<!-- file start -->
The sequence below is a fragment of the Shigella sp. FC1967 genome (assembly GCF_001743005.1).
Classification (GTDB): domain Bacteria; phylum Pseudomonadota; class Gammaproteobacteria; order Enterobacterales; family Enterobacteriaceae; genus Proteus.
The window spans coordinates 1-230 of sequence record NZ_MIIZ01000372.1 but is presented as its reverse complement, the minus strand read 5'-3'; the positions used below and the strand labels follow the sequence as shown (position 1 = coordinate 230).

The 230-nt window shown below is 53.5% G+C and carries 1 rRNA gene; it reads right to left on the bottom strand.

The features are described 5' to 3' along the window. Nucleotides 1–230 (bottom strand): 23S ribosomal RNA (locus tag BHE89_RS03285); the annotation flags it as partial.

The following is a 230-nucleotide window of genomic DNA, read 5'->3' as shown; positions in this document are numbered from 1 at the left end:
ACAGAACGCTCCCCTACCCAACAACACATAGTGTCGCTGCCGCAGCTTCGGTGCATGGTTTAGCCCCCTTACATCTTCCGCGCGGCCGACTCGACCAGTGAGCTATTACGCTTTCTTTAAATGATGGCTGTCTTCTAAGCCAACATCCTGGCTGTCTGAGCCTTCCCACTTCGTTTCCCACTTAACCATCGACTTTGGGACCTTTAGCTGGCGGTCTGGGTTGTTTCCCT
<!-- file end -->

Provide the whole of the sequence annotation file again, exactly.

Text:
The sequence below is a fragment of the Shigella sp. FC1967 genome (assembly GCF_001743005.1).
Classification (GTDB): domain Bacteria; phylum Pseudomonadota; class Gammaproteobacteria; order Enterobacterales; family Enterobacteriaceae; genus Proteus.
The window spans coordinates 1-230 of sequence record NZ_MIIZ01000372.1 but is presented as its reverse complement, the minus strand read 5'-3'; the positions used below and the strand labels follow the sequence as shown (position 1 = coordinate 230).

The 230-nt window shown below is 53.5% G+C and carries 1 rRNA gene; it reads right to left on the bottom strand.

The features are described 5' to 3' along the window. Nucleotides 1–230 (bottom strand): 23S ribosomal RNA (locus tag BHE89_RS03285); the annotation flags it as partial.

The following is a 230-nucleotide window of genomic DNA, read 5'->3' as shown; positions in this document are numbered from 1 at the left end:
ACAGAACGCTCCCCTACCCAACAACACATAGTGTCGCTGCCGCAGCTTCGGTGCATGGTTTAGCCCCCTTACATCTTCCGCGCGGCCGACTCGACCAGTGAGCTATTACGCTTTCTTTAAATGATGGCTGTCTTCTAAGCCAACATCCTGGCTGTCTGAGCCTTCCCACTTCGTTTCCCACTTAACCATCGACTTTGGGACCTTTAGCTGGCGGTCTGGGTTGTTTCCCT